they took the rostrum to say how structing the restoration of the legitimate rights of our coun-
they had clobbered the United try in the United Nations and the U.S. imperialist scheme
States." of attempting to create two Chinas
However, Saxbe later withdrew in the United Nations."
his motion when he became con-
vinced it could not carry.But he .President Chiang Kai-shek told Professors
said that to vote on the foreign- his Nationalist Chinese country-
aid bill in the present atmosphere men on Taiwan: "The destiny of
aid bll i thepreset atos ur ntin s_ not 1.in tne. nanas_-P0

ice. "To get a job, a fellow has to
shoot with the rifle."
A survey of recent graduates
taken this summer by the engi-
neering placement office shows the
engineering job situation may
swiftly reach the critical stage.

Mar~b lin specale peson I Fifty-six per cent cf those who
planning and long ange prepara~ returned the questionnaire survey'
tions now essential. said they had been able to find
"The graduate can't use the shot- regular employment. Another 24
gun approach anymore," according per cent said they had decided to
to Engin Prof. John Young, head attend graduate school. The rest
of the engineering placement serv- said they had not found engineer-

ing employment, were working at
temporary, non-engineering jobs or
had been drafted into a two-year
stint with the United States gov-
ernment.
Further, the survey reveals that
one-sixth of the people who had
been able to find jobs are dissatis-
fied with the employment they had
accepted and are seeking other em-
ployment.
Another aspect of the tightening
job situation is the decline in the
number of employes requesting
engineering placement interviews.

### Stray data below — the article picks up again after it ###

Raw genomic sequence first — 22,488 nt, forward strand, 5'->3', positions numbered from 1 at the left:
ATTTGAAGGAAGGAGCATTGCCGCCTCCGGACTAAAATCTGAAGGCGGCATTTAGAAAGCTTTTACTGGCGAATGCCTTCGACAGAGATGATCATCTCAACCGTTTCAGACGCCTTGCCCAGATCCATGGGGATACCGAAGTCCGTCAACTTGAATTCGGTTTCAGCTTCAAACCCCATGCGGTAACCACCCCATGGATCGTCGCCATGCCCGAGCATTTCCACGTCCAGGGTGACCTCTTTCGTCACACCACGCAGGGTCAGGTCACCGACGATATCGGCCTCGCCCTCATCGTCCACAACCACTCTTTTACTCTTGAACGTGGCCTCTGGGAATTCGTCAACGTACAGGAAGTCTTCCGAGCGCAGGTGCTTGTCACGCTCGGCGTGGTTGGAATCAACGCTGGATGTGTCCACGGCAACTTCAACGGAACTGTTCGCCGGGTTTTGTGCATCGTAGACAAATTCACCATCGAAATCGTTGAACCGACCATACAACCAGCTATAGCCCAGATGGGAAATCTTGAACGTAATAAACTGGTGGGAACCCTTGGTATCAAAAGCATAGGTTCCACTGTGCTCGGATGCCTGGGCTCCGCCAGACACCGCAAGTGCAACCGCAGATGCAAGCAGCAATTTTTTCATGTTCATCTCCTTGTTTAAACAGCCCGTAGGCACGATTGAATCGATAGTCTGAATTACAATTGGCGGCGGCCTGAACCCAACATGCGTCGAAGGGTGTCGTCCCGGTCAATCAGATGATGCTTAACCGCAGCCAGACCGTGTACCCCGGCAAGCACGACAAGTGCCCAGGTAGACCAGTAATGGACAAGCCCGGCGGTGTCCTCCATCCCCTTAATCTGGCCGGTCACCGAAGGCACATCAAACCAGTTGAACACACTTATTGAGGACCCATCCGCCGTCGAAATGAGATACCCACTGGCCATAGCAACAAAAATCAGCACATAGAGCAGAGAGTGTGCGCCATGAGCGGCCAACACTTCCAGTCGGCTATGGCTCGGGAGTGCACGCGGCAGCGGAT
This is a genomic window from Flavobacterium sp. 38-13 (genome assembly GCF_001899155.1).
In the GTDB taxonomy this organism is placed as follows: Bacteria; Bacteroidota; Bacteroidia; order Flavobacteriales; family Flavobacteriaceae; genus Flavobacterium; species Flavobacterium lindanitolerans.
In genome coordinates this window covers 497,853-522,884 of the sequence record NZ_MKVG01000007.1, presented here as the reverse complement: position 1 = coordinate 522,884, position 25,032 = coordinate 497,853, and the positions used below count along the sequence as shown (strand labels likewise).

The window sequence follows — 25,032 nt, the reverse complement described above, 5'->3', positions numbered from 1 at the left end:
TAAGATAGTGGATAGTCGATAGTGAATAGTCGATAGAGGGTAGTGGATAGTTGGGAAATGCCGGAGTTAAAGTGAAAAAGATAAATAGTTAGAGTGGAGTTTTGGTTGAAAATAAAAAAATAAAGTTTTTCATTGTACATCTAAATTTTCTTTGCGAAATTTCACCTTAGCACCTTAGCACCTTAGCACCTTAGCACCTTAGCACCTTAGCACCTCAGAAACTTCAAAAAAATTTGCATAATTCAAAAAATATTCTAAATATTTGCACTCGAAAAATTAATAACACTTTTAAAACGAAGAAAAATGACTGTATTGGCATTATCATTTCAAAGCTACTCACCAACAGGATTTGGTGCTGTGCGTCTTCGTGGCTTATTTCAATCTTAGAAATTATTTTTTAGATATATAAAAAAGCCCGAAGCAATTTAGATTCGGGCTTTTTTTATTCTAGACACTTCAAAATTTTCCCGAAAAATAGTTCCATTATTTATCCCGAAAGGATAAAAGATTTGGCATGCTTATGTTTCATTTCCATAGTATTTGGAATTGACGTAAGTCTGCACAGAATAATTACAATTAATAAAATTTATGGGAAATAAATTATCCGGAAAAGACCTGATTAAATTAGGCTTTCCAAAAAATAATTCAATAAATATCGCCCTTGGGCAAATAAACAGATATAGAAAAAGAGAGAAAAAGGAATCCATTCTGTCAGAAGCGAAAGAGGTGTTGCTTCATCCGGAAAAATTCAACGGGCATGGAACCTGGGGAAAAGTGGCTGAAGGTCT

Employer visits are down about
20-30 per cent.

up to vote at the Fishbowl or China would "continue to wield a
at the clerk's office in city hall. strong influence in the changing
balance of international power"
might bring defeat of the mea- and was still determined to over-
sure - something he wants to throw the Chinese Communists.
avoid. In the first Soviet commentary,
Sen. Barry Goldwater, (R-Ariz), Moscowradio in a brioadcast to
said the United States should quit Japan welcomed the U.N. deci-
the United Nations outright and sion to admit the Soviet Union's
send its headquarters off to antagonist, adding: "It is a pleas-
"someplace like Moscow or Pe- ant thing for the Soviet govern-
king." ment that the basic Soviet policy
Rep. Donald M. Fraser (D- of strengthening the United Na-
Minn.), one of the few to speak tions as a tool for peace had
approvingly of the vote, said the brought a success."
admission of the People's Repub-
lic of China would make the Britain, which has voted for
United Nations a more effective seating the People's Republic of
peacekeeping instrument. China since 1961, hailed the de-
"A government representing 14 cision, saying the world needs Pe-